Flora Stone Mather Center for Women’s Dorothy Miller to retire

Dorothy MillerAfter 11 years at Case Western Reserve University, Dorothy Miller, director of the Flora Stone Mather Center for Women, will retire at the end of this semester.

Miller came to Case Western Reserve in 2002, after she was recruited from Wichita State University to establish the new women’s center at Case Western Reserve.

Under her leadership, the center has grown dramatically, from a one-person office to one that now includes six full-time staff, nine student interns and close to $2 million in endowments. With a gift from the Flora Stone Mather Alumnae, the center was renamed in 2006 after Flora Stone Mather, a Cleveland philanthropist who gave generously to Case Western Reserve.

“Dr. Miller’s accomplishments are huge. Her ability to forge strong cross-campus and community relationships, her fearless advocacy on behalf of women, her creative programming, management acumen, and scholarship on women’s issues have built an amazing center here,” said Lynn T. Singer, deputy provost and vice president for academic affairs.

Throughout her tenure, Singer said, Miller accomplished the initial goal of serving every constituency of women on campus, including faculty, staff, students and alumnae as well as men. Center staff members collaborate with virtually all campus offices, all of the schools and numerous community organizations.

Student programs that have become standard in the Flora Stone Mather Center for Women include counseling for women, increasing awareness of violence against women, workshops on healthy relationships, and the annual Program on Men and Gender, at which men can talk about masculinity. More than 1,000 female students from science, technology, engineering and mathematics field have participated in the Women in Science and Engineering Roundtable, adopted in the fall of 2006. The center also is engaged in leadership training and development with student interns as well as education about women during Women’s History Month.

The annual Women of Achievement Luncheon and the Spotlight Lecture Series have become hallmarks of the center’s focus on faculty. Miller’s initiative also led to the establishment of the Women Faculty Leadership Development Institute and the Women Staff Leadership Development Institute.

From the beginning, Miller saw the need for a community and alumnae connection. Today, the center’s 24 Community Advisory Board members act as ambassadors for the center and implement programs, including a popular Salon Series, a career re-entry series, and the new Flora Award to recognize women’s grassroots community leadership.

Miller also works with colleagues in Student Affairs, the Office of Inclusion, Diversity and Equal Opportunity, and across campus to create policies and practices that recognize women’s issues and promote their accomplishments.

Miller holds an appointment as clinical associate professor at Mandel School of Applied Social Sciences, where she has taught several classes on women’s issues and advised student research studies. A frequent speaker in the community, Miller will teach this spring in the Laura and Alvin Siegal Lifelong Learning Program at Case Western Reserve University, and is a Power of Diversity speaker.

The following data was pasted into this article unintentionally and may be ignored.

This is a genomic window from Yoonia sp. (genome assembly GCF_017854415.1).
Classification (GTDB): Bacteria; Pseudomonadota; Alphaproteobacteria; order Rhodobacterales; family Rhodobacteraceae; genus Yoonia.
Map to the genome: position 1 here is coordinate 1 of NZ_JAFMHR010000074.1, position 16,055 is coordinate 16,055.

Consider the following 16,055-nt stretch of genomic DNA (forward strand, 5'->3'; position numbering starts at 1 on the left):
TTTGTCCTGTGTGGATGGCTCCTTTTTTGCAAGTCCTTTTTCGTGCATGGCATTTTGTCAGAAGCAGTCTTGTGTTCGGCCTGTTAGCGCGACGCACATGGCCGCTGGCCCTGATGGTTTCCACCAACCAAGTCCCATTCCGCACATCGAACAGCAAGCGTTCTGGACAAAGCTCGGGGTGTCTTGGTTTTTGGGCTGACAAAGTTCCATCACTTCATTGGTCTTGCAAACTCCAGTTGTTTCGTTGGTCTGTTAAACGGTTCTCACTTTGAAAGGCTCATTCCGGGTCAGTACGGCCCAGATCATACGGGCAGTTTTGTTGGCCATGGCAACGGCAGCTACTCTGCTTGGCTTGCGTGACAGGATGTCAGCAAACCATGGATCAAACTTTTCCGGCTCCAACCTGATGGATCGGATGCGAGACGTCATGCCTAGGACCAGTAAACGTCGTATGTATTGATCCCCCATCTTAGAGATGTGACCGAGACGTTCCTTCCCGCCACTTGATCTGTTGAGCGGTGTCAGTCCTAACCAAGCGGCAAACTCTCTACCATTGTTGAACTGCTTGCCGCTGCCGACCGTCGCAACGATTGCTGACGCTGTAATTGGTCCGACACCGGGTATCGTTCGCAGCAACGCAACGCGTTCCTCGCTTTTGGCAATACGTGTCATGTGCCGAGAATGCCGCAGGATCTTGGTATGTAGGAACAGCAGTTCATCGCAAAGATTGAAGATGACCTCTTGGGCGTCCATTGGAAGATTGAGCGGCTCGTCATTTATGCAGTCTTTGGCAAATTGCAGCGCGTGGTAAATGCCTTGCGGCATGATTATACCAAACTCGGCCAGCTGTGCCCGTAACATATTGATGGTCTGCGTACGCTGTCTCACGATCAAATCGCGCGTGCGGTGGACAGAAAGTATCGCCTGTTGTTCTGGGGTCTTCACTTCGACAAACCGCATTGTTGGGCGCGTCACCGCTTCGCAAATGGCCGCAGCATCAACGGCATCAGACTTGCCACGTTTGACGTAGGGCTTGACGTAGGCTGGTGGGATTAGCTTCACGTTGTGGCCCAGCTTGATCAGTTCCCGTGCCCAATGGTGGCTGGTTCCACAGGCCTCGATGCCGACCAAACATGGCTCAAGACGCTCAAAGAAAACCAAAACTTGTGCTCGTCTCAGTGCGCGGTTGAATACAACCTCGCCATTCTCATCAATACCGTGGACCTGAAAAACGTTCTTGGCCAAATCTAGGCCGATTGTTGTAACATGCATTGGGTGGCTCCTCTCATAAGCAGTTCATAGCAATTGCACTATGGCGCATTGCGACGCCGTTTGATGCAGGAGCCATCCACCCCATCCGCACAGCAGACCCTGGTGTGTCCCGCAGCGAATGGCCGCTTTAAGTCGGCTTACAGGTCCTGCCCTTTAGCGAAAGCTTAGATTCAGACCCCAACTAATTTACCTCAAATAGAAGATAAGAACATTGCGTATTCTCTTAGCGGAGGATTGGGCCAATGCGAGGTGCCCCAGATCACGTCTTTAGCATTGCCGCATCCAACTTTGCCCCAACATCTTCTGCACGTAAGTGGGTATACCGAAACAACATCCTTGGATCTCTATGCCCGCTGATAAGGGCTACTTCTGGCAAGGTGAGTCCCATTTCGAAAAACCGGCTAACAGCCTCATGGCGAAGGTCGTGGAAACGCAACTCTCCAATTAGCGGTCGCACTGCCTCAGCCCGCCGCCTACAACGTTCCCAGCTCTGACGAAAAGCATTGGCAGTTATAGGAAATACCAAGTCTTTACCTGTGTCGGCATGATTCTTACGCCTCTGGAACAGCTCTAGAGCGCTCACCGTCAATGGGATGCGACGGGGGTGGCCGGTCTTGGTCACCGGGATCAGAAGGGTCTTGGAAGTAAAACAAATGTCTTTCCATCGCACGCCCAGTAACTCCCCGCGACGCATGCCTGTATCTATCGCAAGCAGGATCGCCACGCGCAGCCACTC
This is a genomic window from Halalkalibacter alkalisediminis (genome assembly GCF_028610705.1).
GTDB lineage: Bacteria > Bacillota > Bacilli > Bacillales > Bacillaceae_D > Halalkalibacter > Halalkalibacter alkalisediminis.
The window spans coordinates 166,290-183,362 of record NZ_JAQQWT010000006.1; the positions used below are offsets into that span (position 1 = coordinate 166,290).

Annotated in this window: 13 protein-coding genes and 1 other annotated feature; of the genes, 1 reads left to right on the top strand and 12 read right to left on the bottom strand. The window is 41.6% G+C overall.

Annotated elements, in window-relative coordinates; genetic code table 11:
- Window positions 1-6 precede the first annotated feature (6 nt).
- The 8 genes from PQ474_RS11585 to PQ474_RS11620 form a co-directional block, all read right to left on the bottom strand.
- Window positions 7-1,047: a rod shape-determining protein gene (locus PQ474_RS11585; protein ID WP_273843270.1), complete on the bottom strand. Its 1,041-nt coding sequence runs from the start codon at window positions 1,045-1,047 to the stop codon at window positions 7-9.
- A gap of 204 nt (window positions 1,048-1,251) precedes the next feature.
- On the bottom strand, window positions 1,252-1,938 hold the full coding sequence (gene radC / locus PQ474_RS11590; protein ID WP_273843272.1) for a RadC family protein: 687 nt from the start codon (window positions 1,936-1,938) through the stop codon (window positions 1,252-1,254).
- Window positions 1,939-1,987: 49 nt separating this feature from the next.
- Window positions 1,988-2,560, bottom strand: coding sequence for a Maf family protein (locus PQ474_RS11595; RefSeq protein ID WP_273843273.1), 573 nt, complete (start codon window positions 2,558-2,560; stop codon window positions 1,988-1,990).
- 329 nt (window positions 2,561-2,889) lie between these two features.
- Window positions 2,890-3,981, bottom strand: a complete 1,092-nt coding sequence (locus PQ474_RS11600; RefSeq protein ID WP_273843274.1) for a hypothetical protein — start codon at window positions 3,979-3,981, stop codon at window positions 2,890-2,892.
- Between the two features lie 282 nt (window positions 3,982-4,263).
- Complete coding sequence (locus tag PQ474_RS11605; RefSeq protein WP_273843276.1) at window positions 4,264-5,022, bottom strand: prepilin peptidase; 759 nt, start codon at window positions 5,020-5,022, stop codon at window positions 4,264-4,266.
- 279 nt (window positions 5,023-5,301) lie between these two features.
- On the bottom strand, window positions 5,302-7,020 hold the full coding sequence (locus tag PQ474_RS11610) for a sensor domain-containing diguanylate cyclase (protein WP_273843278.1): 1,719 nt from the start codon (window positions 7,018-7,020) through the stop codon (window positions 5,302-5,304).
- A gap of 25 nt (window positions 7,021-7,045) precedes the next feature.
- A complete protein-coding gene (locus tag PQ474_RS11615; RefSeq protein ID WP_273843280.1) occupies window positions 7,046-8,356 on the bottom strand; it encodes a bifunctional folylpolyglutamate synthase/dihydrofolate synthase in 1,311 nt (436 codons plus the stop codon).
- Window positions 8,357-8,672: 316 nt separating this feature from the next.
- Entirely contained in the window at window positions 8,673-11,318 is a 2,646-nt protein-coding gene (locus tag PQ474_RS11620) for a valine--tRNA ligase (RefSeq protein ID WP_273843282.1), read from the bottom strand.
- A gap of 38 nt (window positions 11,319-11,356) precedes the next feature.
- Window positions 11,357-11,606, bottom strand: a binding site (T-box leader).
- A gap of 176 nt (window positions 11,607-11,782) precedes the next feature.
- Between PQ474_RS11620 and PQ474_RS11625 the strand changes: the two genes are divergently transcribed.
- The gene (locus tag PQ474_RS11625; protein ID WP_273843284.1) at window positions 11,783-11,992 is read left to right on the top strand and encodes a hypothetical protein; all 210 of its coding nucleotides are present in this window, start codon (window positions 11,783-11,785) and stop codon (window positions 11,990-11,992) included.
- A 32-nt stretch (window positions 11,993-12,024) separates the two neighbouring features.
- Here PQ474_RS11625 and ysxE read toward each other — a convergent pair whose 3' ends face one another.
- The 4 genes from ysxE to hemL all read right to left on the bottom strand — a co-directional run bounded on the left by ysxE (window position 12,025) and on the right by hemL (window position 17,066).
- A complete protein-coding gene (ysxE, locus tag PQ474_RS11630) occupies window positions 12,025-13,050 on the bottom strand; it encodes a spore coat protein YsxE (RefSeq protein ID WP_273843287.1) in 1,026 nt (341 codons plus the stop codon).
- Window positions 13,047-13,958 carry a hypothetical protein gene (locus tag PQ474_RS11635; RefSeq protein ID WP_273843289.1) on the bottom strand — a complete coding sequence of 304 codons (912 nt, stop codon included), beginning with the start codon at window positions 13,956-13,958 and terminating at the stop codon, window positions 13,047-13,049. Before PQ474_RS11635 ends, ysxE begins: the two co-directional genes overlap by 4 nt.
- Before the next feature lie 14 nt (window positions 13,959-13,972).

A graduate of the University of Pennsylvania and Columbia University, Miller is a prominent feminist activist and scholar in social policy and planning. In addition, she has served on the Governing Council of the National Women’s Studies Association and authored/edited more than 35 papers, monographs and books, including Socializing Care: Feminist Ethics and Public Issues. She plans to spend more time writing and doing research in her retirement, as well as playing more golf.

The university is conducting a national search for a new center director. B. Jessie Hill, professor of law, chairs the search committee. Other committee members include: Jennifer Bartholomew, graduate student at the Mandel School; Marcia Beasley, assistant vice president of human resources; Diana Bilimoria, KeyBank Professor and professor of organizational behavior; Melissa Burrows, faculty diversity officer; Jim McGuffin-Cawley, professor of materials science and engineering; Helen Day, executive assistant to the deputy provost and vice president for academic affairs; Denise Douglas, senior associate dean, Graduate Studies; Beth Embrescia, president of the Community Advisory Board for the Center for Women; Laura Hengehold, associate professor of philosophy; Kathryn Karipides, Samuel B. & Virginia C. Knight Professor Emerita of Humanities and member of the Community Advisory Board of the Women’s Center; Thomas Matthews, executive director of the Career Center; Meeyoung Min, research assistant professor at the Mandel School; Anna Pimentel, undergraduate student; Sue Nickel-Schindewolf, associate vice president, campus life; Usha Stiefel, assistant professor in the School of Medicine and president of the Women Faculty School of Medicine; and Amy Zhang, associate professor in the Frances Payne Bolton School of Nursing.